Congressional Inaction Leaves Stem-Cell Research At Risk

Religious conservatives are celebrating a federal judge’s ruling from yesterday that may prohibit the research use of most embryonic stem cells as government and university scientists are left scrambling to figure out what impact the decision will have on their studies.

The decision is based on new rules set by the Obama administration last year which allowed financing of research into any embryonic stem-cell lines that either were allowed by the Bush administration or had been created using embryos discarded after fertilization procedures and in which unpaid donors had given clear consent for the embryos to be used for research purposes.

At issue in the case is the Dickey-Wicker Amendment, which bans federal financing for any “research in which a human embryo or embryos are destroyed, discarded, or knowingly subjected to risk of injury or death.” The amendment has been attached as a rider to appropriations bills since 1995. The Obama administration argued that the new rules did not violate the Dickey-Wicker Amendment because the federal money would be used only once the embryonic stem cells were created but would not finance the process by which embryos were destroyed.

The judge disagreed, writing that embryonic stem-cell research “necessarily depends upon the destruction of a human embryo.”

From the New York Times:

For scientists, the problem with the judge’s reasoning is that it may render all scientific work regarding embryonic stem cells illegal—including work allowed under the more restrictive policy adopted by President George W. Bush in 2001.

For years, private financing has been used to create embryonic stem cell lines, mostly from discarded embryos from fertility clinics. The process destroys the embryos. President Bush agreed to finance embryonic stem-cell research, but limited federally financed research to 21 cell lines already in existence by 2001.

Under the Obama administration, private money was still needed to obtain the embryonic stem cells, but federal money could be used to conduct research on hundreds more stem cell lines, as long as donors of embryos signed consent forms and complied with other rules.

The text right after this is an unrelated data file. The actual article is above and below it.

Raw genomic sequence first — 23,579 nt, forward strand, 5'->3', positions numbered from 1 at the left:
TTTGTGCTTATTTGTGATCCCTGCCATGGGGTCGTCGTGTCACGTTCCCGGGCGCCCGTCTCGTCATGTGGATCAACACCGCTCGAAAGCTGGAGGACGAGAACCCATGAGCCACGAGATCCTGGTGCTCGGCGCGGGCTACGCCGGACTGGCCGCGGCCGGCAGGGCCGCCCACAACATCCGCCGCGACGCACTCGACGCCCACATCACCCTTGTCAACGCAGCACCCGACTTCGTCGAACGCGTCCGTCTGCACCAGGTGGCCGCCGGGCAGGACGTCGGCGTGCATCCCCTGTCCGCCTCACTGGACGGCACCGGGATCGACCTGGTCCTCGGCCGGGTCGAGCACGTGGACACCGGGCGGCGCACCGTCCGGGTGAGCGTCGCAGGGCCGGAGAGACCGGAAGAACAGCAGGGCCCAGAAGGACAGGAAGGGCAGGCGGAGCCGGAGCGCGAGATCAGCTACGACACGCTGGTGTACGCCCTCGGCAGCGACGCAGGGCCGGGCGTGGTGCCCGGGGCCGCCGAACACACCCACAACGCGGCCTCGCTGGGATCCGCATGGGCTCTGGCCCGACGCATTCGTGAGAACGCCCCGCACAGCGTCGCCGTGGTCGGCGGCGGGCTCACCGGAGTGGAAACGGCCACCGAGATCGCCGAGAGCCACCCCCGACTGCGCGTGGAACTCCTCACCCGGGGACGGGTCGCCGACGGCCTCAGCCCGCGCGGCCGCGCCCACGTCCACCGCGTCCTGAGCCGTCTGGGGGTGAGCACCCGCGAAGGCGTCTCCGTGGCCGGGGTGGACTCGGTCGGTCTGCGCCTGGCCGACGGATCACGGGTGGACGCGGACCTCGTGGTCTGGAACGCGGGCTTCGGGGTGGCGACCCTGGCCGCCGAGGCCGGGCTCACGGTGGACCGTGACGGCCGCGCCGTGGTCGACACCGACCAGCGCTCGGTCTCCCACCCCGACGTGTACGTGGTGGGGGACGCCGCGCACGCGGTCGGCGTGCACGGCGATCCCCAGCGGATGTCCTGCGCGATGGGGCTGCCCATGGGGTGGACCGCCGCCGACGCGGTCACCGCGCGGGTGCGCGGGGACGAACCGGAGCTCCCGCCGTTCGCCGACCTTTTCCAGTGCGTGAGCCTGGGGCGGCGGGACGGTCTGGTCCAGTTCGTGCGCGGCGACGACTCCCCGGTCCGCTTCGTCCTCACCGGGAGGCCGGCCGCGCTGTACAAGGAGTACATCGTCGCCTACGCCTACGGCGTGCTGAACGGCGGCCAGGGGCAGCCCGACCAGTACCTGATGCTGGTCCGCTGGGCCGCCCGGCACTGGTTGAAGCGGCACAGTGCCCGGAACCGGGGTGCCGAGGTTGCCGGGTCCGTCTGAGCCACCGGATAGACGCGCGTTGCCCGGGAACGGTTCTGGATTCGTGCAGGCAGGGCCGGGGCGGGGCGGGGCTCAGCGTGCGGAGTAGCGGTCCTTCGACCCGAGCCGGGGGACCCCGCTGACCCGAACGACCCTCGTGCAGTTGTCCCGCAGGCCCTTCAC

While Judge Royce C. Lamberth’s ruling could leave in limbo research for a host of much-needed treatments for many illnesses, the decision is based on what is a clearly articulated law:

The Dickey-Wicker Amendment unambiguously prohibits the use of federal funds for all research in which a human embryo is destroyed. It is not limited to prohibit federal funding of only the ‘piece of research’ in which an embryo is destroyed. Thus, if ESC [embryonic stem cell] research is research in which an embryo is destroyed, the guidelines, by funding ESC research, violate the Dickey-Wicker Amendment.

Tony Perkins of the Family Research Council actually gave a rather accurate summation of the case:

Today’s ruling is a stinging rebuke to the Obama administration and its attempt to circumvent sound science and federal law, which clearly prohibits federal funding for research that involves the destruction of human embryos. The Court recognized that since the law is unambiguous, so must be its ruling.

In his statement, Perkins then goes on to make a litany of assertions that grossly misrepresent the scientific issues behind the debate, so I won’t reprint them.

Charmaine Yoest, president of Americans United for Life said,

Since 1996, Congress has been clear that no federal funds are to be used in research that destroys, or even harms, embryos. The Obama administration has attempted to skirt the law by arguing that they are only funding research after the embryos are destroyed. Today’s sensible ruling reconfirms what we already knew, that administration policy is in violation of the law.

So, as articulated by these anti-science groups, Lamberth’s decision highlights the real problem here. The Dickey-Wicker Amendment has been routinely renewed each year since its original passage, even under the Obama administration and by the Democratically-controlled Congress.

A link to the full ruling is available here.

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